Five years ago, Valeria Key was diagnosed with alopecia after dealing with thinning hair and trying to get answers from dermatologists and scalp specialists.
“This was difficult news for me. In our society, especially for women, our hair is our crown,” says Valeria. “I didn’t want to hear that my hair would never grow back, but eventually I said to myself, 'This is not who I am. I am a whole person. It’s just something I have to deal with.'"
At first, Valeria spent thousands of dollars on sew-ins and wigs because she couldn’t imagine going into public without them. Then, her daughter-in-law told her about a Milwaukee-based henna artist, Anita, who used all natural products and had experience with people who have alopecia.
“I did some research on Anita’s business (Hands of Henna By Anita) and found out her henna is made completely from natural ingredients which was extremely important to me,” says Valeria. “I was interested, but didn’t reach out to her immediately.”
Henna is made from a small shrub found in hot climates in places like India, Pakistan, Morocco, Egypt and the Middle East. The leaves, twigs and flowers are ground into a powder, mixed with hot water, put into a cone similar to a frosting sleeve and then applied by an artist to the skin.
Months later, Valeria's cousin lost her hair from chemotherapy treatments and asked Valeria to “go out bald” with her.
“I couldn’t say no. But I knew that if I was going out bald, I was going to henna my head first. And so I Instagrammed Anita,” says Valeria.
Valeria admits she was apprehensive at first as to how the henna paste would affect her skin, so Anita suggested they test a small area and see how her head reacted. Valeria did not experience irritation from the henna and so Anita freehanded a design that completely adorned her scalp.
“Basically, she made my head a canvas," says Valeria.
Valeria's first public outing with her cousin was a success and she has continued to go out regularly.
“I have not worn a wig since,” says Valeria, who gets a fresh henna design every 3-4 weeks. “Until Anita started henna-ing my head, I never would have had the confidence level to go out without covering up."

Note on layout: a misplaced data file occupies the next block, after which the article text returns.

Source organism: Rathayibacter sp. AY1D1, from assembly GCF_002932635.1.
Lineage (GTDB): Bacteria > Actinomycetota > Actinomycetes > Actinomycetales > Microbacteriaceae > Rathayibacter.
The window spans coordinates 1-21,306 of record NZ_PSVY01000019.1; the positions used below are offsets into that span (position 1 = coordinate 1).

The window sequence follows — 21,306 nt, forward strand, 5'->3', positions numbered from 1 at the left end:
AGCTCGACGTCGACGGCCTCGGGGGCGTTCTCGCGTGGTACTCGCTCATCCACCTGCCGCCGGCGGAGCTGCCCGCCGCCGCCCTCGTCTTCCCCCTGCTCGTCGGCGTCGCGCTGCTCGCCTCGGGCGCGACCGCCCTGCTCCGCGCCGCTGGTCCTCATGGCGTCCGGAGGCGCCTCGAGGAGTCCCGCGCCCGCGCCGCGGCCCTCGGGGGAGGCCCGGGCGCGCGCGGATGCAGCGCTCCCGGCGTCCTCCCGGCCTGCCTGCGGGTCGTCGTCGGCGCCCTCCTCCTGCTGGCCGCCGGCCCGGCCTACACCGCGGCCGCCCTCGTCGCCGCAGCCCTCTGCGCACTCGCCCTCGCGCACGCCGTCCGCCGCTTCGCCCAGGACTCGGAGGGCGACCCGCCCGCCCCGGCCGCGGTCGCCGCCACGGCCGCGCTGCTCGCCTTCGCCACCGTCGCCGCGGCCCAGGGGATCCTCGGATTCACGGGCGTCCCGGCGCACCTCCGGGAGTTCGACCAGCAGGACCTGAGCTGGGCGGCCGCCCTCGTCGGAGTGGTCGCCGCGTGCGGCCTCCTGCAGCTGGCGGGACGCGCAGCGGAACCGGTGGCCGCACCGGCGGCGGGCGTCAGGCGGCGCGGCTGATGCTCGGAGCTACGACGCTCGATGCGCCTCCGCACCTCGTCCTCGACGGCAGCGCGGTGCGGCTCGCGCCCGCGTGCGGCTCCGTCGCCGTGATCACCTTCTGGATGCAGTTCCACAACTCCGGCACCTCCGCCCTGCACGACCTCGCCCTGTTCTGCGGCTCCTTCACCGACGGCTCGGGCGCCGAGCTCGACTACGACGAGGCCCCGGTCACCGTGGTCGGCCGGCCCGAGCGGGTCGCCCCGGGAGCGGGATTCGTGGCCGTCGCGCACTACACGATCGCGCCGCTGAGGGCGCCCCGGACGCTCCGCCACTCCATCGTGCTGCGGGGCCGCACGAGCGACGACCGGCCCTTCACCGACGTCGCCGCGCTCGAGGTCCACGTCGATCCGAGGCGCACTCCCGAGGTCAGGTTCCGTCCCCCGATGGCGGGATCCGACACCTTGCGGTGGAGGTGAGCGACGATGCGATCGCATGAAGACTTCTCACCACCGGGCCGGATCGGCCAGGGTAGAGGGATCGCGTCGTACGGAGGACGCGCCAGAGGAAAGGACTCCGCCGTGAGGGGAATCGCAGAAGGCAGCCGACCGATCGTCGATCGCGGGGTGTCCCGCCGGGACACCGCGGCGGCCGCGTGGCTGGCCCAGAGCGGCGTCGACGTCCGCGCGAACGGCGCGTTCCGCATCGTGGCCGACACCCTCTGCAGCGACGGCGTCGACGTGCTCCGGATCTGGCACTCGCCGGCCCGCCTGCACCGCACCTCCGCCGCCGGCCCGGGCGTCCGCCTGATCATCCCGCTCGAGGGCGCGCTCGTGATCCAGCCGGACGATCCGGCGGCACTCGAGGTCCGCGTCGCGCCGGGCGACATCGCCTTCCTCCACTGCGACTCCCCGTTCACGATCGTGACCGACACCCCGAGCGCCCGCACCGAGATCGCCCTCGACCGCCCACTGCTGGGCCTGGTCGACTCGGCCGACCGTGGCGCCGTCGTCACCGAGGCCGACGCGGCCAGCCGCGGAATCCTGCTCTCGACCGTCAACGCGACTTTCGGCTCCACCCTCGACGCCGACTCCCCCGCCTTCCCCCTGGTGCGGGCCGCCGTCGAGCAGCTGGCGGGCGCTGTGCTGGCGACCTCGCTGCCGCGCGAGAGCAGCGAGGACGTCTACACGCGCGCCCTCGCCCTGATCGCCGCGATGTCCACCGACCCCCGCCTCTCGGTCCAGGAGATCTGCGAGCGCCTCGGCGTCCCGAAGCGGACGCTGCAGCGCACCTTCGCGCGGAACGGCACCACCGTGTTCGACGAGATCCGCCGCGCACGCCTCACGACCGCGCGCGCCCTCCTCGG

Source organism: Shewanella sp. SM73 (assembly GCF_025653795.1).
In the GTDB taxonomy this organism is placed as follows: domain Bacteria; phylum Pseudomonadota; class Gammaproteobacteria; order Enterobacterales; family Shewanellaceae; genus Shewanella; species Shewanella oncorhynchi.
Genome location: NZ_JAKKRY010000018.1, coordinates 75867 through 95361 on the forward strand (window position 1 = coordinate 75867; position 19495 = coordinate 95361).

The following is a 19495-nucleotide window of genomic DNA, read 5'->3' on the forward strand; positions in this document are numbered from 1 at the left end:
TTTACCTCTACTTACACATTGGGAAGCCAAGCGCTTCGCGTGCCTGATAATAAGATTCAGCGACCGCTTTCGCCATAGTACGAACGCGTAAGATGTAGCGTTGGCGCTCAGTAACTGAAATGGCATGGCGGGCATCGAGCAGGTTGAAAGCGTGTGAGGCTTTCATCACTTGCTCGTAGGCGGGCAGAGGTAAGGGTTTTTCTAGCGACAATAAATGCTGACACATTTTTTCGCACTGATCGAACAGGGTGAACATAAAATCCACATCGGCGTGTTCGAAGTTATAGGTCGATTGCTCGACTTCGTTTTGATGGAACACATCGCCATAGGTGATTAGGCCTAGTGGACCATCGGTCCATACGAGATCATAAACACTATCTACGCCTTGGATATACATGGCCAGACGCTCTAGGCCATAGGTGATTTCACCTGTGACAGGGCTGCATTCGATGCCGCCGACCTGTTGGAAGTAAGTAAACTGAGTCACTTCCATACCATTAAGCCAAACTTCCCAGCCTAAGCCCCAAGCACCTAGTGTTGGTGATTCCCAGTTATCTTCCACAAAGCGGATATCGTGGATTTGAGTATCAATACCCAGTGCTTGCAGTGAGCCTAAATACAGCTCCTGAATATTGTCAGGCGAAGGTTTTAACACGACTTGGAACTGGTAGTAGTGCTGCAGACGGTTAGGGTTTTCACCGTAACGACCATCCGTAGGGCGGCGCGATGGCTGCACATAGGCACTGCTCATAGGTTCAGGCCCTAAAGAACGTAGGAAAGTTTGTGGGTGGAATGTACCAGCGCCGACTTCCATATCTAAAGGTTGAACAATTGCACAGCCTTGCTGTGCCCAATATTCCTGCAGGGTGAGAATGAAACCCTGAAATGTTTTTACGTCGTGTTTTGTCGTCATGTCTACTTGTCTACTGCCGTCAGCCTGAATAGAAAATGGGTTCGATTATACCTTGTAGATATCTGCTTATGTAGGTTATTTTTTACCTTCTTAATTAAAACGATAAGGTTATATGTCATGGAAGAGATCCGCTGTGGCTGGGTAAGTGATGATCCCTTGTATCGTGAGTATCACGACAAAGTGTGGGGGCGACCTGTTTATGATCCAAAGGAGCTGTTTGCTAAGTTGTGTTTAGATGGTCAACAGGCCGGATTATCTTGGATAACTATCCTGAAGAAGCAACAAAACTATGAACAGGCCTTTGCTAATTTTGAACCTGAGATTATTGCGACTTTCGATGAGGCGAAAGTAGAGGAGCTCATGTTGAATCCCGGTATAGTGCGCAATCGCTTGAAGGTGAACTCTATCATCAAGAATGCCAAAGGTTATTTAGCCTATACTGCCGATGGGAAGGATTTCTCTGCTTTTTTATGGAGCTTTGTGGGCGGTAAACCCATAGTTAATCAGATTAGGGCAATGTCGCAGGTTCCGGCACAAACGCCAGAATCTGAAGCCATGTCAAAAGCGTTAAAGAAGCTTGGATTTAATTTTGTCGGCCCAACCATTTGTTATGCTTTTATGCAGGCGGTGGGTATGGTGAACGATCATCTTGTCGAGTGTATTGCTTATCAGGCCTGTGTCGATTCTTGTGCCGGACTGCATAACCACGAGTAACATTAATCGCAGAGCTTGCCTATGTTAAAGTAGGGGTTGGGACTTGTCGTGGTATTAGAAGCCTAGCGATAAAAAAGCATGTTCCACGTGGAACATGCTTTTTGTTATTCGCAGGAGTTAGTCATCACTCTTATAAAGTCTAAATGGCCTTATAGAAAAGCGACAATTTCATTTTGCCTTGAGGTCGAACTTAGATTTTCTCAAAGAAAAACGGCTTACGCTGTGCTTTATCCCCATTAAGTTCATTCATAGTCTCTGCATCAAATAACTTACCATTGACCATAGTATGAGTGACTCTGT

During some sessions, Valeria suggests a design and other times lets Anita just go with the flow.
“Every time I get a new design I somehow like it even more than the last one,” says Valeria.
Anita started her business in 2008 and proides henna "tattoos" for birthdays, weddings, bachelorette parties, festivals, special events, book clubs, private gatherings and one-on-one sessions. She has worked throughout the United States, India and Spain, but resides permanently in Milwaukee’s Riverwest neighborhood.
Anita began henna-ing women with alopecia in 2014 when she volunteered with Rocks for Locks, an organization that provides free henna for people with the disease.
“I find it to be an honor and a privilege every time I get to henna anyone, but particularly women going through hair loss,” says Anita. “These women, like Valeria, are so enthusiastic and brave. Throughout the process, I’ve also had the pleasure of becoming friends with her and always look forward to our honest, filterless conversations and her insights on everything.”
Valeria's feelings about Anita are mutual.
“Anita’s skills and creativity are beyond anything I could imagine, but most importantly, she really cares about me as a person, my feelings about the designs, and how they are being received by other people in my life,” she says.
One of the unexpected positive aspects of Valeria's bold look has been how much it's inspired other women.
“I have met so many bald women over the last 10 months. Some of the women I already knew, but never knew they were bald, too,” says Valeria. “I've had women come up to me with tears running down their eyes and say, ‘I’m losing my hair and I never knew what I was going to do with my head, but now I know.’”
Alopecia is caused by hormones, aging and genetics. Although it's more common in men, about one-third of women experience hair loss at some time in their lives. Among postmenopausal women, as many as two-thirds suffer hair thinning, bald spots or female-pattern baldness.
“I’m not the first woman to ever get my head henna’d, but the response I’m getting from women who once felt hopeless or didn’t have confidence gives me hope," says Valeria. "They help me concentrate on the positive and remind me I'm not the only woman living this life.”
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Molly Snyder started writing and publishing her work at the age 10, when her community newspaper printed her poem, "The Unicorn.” Since then, she's expanded beyond the subject of mythical creatures and written in many different mediums but, nearest and dearest to her heart, thousands of articles for OnMilwaukee.
Molly is a regular contributor to FOX6 News and numerous radio stations as well as the co-host of "Dandelions: A Podcast For Women.” She's received five Milwaukee Press Club Awards, served as the Pfister Narrator and is the Wisconsin State Fair’s Celebrity Cream Puff Eating Champion of 2019.